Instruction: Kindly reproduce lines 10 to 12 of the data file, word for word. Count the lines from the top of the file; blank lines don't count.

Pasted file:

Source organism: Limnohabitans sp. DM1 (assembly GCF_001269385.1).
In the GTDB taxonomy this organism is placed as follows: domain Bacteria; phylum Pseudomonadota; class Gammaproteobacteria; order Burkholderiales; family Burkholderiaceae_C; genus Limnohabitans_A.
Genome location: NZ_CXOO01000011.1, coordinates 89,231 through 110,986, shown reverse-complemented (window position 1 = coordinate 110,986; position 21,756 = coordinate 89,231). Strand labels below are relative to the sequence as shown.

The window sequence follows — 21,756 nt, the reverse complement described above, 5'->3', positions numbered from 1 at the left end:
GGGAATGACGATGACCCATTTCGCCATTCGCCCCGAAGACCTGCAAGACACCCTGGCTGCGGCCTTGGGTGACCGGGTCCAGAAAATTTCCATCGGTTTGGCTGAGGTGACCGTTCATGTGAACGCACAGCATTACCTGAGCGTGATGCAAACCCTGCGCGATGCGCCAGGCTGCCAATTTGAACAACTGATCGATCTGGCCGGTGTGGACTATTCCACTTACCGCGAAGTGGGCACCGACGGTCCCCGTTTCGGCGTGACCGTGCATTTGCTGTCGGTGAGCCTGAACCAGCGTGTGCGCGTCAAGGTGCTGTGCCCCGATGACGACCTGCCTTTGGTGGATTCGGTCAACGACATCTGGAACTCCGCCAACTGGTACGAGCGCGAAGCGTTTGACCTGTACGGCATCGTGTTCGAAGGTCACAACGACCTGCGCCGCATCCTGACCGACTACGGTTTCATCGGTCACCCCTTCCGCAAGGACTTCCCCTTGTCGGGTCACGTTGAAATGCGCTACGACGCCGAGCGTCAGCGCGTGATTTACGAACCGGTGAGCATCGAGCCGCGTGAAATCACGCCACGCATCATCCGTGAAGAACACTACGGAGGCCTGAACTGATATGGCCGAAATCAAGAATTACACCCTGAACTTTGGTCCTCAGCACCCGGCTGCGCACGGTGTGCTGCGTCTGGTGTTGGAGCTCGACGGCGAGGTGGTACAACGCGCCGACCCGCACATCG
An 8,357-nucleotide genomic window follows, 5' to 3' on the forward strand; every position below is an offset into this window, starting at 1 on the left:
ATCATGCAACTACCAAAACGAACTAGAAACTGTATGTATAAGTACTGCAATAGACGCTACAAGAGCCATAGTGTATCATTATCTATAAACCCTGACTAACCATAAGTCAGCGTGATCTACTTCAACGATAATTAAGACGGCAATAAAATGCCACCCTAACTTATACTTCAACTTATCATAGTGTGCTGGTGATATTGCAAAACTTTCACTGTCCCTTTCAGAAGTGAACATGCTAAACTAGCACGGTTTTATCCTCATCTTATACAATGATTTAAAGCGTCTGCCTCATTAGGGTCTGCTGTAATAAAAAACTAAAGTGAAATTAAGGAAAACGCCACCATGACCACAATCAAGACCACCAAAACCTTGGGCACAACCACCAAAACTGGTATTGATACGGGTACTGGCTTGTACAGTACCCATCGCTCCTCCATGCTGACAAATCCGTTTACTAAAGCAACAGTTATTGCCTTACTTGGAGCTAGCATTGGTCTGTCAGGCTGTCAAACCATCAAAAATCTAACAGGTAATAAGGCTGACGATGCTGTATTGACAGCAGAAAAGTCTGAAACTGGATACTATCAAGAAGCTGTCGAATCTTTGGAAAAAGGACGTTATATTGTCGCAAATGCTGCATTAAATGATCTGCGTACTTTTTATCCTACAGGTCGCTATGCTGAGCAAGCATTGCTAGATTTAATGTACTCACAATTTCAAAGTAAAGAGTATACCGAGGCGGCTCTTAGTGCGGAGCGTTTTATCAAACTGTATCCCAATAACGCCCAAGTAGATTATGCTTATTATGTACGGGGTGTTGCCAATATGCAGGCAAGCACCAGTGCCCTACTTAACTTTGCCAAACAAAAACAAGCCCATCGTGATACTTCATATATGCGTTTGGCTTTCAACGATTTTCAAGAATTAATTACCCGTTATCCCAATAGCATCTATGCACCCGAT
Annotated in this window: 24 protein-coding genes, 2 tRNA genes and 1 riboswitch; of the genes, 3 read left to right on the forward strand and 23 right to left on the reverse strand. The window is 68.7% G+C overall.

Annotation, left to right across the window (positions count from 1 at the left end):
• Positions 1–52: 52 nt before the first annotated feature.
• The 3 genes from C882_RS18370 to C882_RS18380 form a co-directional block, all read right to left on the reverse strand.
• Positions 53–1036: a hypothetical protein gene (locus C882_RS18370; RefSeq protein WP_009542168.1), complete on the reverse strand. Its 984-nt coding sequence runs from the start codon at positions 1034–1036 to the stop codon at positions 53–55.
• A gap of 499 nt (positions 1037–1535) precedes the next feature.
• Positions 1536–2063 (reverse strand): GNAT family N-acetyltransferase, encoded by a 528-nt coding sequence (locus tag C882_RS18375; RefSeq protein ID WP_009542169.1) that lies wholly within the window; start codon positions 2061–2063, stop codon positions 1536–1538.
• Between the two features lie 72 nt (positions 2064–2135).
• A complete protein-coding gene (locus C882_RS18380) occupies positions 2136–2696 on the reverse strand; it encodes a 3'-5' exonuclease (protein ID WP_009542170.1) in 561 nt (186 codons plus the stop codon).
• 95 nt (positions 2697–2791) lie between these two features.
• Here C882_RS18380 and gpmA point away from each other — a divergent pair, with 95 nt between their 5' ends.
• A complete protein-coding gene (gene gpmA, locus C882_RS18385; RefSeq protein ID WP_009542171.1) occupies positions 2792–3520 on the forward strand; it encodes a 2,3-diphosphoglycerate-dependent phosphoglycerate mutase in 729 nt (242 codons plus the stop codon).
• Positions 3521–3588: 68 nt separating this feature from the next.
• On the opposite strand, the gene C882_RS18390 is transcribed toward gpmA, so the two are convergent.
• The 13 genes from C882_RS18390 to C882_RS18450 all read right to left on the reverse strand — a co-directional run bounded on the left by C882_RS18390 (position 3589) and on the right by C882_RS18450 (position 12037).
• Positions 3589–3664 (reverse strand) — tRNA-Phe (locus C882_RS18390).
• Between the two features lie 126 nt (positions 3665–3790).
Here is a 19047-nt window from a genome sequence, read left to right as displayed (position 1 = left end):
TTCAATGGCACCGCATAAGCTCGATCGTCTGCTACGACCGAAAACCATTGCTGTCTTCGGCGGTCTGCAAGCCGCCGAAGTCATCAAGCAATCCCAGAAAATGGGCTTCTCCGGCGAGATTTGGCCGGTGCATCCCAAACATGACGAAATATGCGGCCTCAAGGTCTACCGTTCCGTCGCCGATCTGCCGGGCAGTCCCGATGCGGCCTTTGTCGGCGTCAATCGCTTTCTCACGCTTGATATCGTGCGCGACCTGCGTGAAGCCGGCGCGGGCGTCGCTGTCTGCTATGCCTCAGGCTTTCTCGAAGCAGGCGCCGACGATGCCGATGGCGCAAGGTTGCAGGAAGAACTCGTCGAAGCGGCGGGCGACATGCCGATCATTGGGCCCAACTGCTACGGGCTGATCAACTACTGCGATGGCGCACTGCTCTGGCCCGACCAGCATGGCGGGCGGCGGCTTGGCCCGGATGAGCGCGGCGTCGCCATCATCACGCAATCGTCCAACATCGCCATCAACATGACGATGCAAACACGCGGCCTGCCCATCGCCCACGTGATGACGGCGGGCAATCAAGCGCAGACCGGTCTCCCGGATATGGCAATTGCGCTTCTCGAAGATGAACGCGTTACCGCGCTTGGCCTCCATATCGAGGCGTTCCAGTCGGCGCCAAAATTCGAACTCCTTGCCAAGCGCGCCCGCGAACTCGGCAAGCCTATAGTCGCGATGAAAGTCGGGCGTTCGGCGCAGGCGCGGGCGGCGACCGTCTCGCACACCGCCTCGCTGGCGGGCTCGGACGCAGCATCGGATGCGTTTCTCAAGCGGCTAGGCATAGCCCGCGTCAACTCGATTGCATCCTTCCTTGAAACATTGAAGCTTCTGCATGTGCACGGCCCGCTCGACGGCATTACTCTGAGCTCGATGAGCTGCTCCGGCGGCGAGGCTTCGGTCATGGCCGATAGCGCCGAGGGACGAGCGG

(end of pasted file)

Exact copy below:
• Positions 1–52: 52 nt before the first annotated feature.
• The 3 genes from C882_RS18370 to C882_RS18380 form a co-directional block, all read right to left on the reverse strand.
• Positions 53–1036: a hypothetical protein gene (locus C882_RS18370; RefSeq protein WP_009542168.1), complete on the reverse strand. Its 984-nt coding sequence runs from the start codon at positions 1034–1036 to the stop codon at positions 53–55.